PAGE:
On Friday, General Electric Chief Executive Jeffery Immelt announced in a Washington Post op-ed that President Obama had selected him to chair the new President’s Council on Jobs and Competitiveness. The U.S. Chamber of Commerce is calling that decision a “promising step” toward a fully recovered economy.
“Jeff is an excellent choice to lead this effort with his business experience and acumen, and understanding of global markets,” said Chamber President Thomas Donohue in a statement.
The Council will focus on creating jobs, boosting America’s global competitiveness, and improving and sustaining economic growth.
Donohue went on to say that the “ultimate test will not be the administration’s words and intentions, but its actions.” He noted that the council’s success will be based on regulatory restraint, expansion of free trade, reducing deficits and reining in spending, among other things.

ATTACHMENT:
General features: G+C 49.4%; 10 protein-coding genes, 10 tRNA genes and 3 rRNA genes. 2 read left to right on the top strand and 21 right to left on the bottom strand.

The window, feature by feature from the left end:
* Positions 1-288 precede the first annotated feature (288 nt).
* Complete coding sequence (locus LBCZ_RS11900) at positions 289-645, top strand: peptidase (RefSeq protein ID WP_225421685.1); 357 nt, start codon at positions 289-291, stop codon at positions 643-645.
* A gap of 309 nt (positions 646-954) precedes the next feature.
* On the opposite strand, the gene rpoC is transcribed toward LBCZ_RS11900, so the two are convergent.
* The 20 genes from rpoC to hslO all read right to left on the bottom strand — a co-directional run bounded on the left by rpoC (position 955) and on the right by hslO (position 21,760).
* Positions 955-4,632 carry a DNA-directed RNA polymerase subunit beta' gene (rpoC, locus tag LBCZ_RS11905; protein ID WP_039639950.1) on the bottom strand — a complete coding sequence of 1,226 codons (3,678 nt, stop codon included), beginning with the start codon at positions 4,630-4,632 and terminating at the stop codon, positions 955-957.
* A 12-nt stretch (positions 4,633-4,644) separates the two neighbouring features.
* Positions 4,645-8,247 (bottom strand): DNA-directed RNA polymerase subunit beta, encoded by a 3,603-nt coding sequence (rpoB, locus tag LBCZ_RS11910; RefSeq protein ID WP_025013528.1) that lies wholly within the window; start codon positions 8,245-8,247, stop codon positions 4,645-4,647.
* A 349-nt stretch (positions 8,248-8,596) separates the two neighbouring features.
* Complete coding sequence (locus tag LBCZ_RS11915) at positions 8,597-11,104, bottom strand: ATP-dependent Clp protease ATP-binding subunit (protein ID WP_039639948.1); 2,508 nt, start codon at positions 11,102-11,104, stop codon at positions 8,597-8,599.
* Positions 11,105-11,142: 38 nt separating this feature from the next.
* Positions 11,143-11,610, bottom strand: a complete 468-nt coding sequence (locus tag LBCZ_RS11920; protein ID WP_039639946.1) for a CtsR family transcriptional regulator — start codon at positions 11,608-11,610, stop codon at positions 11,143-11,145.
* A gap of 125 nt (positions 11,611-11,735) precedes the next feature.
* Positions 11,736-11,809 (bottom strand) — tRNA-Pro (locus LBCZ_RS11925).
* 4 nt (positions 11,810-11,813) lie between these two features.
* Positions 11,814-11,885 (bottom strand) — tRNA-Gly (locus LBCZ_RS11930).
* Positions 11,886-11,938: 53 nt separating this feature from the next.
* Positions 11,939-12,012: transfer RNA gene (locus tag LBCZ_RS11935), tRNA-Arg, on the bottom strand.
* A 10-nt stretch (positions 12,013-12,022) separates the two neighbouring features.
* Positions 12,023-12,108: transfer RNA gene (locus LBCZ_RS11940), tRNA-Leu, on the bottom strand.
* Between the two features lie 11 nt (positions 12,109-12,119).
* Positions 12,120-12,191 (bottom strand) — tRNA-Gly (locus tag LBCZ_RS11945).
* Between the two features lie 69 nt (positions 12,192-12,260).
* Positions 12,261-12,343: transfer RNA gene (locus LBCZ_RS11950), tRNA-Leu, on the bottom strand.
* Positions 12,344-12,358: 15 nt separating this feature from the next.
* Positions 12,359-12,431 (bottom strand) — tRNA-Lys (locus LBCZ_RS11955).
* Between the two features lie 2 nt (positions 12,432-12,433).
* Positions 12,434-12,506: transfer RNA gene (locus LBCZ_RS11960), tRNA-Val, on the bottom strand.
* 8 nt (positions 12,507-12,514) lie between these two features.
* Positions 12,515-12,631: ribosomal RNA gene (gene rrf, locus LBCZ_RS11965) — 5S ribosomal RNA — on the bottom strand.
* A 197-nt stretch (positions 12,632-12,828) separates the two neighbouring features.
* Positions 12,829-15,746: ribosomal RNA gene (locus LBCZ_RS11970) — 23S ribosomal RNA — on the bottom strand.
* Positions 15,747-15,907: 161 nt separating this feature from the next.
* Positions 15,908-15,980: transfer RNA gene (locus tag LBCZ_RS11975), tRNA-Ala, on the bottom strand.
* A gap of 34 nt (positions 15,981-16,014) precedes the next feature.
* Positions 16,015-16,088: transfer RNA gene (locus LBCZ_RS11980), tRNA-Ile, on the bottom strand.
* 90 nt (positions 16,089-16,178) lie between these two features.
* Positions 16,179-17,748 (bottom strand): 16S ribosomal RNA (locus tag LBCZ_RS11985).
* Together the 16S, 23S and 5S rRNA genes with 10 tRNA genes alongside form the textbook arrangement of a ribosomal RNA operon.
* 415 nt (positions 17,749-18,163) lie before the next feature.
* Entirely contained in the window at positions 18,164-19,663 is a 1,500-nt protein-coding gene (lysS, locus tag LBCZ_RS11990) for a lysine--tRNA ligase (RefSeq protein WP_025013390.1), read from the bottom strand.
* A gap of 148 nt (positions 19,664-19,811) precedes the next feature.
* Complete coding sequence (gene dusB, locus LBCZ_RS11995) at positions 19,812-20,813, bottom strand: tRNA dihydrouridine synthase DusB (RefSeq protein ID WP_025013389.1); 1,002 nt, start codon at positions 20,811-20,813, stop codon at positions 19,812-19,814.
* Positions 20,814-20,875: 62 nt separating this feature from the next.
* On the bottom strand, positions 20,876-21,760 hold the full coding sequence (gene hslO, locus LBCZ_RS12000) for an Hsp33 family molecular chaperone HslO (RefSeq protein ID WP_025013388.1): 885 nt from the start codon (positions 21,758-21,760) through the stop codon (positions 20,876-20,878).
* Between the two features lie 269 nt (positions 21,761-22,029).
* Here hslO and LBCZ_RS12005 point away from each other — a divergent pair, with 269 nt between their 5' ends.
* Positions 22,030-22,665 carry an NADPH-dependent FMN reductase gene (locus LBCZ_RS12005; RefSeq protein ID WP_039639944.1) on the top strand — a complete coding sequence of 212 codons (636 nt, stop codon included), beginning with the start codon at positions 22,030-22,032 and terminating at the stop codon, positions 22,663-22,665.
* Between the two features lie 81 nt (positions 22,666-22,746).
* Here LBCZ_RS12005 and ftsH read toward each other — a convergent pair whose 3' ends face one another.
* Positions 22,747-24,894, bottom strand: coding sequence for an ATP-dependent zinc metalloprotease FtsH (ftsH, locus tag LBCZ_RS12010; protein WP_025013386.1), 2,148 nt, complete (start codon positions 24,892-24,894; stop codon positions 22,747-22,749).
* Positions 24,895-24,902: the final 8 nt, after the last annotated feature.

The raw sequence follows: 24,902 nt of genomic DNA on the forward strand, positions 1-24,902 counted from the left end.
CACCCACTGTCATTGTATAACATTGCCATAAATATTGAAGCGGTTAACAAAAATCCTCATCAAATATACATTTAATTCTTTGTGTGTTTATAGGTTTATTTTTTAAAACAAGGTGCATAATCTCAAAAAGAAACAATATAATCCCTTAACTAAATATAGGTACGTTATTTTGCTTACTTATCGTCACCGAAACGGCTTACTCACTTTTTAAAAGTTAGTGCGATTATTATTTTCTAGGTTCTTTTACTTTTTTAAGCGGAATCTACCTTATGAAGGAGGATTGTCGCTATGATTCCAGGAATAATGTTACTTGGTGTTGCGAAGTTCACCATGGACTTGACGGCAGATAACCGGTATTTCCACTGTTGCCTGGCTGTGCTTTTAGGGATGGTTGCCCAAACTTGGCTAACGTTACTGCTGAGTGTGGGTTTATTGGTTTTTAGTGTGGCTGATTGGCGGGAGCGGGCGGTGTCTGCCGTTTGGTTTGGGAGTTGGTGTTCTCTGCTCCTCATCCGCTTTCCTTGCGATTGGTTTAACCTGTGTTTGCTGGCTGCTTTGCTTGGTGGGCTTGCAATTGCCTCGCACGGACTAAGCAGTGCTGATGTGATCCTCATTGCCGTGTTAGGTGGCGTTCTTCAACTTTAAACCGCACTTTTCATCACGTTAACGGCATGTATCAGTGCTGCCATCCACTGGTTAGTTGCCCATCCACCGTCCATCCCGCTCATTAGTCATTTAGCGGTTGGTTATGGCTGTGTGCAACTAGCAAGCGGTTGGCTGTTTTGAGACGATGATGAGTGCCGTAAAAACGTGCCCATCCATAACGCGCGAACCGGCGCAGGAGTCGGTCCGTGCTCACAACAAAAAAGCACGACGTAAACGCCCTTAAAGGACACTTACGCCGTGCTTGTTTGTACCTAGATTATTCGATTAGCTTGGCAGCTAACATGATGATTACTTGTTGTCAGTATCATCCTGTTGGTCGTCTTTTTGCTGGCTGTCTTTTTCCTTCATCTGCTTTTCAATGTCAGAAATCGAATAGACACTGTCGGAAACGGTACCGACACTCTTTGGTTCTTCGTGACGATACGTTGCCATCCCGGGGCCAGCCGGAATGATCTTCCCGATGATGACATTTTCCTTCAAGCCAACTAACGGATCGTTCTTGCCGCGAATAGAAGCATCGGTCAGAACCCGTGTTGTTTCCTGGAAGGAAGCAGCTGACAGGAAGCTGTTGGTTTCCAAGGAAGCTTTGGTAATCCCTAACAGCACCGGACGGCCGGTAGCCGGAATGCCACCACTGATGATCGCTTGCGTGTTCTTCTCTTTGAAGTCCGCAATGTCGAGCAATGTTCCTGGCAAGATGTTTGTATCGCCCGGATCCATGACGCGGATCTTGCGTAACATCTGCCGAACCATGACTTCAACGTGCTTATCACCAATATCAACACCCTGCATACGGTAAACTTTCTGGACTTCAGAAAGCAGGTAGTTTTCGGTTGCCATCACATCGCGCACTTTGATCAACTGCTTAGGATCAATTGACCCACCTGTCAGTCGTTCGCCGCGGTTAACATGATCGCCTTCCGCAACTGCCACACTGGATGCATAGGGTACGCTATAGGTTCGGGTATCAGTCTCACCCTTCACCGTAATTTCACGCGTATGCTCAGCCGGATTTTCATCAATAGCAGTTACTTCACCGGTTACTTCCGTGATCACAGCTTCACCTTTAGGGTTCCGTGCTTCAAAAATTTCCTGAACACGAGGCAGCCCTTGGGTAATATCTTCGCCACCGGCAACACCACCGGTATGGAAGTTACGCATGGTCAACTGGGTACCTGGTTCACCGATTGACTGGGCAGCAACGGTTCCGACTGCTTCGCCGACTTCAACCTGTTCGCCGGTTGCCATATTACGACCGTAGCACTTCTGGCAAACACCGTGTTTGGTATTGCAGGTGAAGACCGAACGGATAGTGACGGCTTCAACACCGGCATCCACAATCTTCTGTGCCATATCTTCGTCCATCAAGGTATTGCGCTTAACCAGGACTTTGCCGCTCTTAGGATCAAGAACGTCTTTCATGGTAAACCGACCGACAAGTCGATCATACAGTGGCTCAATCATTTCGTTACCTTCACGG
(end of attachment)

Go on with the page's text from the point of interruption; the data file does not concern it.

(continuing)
But while the business community may be looking forward to working with Immelt, critics of the appointment say it’s nothing more than political posturing. Tom Borelli of the Free Enterprise Project told The Daily Caller that President Obama’s choice to appoint Immelt is “not about jobs creation but the 2012 election.”
“Obama needs to rally big business donors from companies such as General Electric,” said Borelli. “Obama and Immelt are mutually dependent on each other.”
Immelt’s appointment, however, is seen as the latest sign that the White House is looking to enhance its relationship with business. Recently, Obama named business executive Bill Daley as his chief of staff, reached a trade agreement with South Korea and promised in Wall Street Journal op-ed to review regulations.
The president also held a five-hour long summit last month with about 20 CEOs from companies such as Honeywell International and Duke Power.
The new Council replaces the existing President’s Economic Recovery Advisory Board (PERAB), which has been led by former Federal Reserve Chairman Paul Volcker. PERAB was created to organize the administration’s response to the economic crisis, but its two-year mandate ends February 6.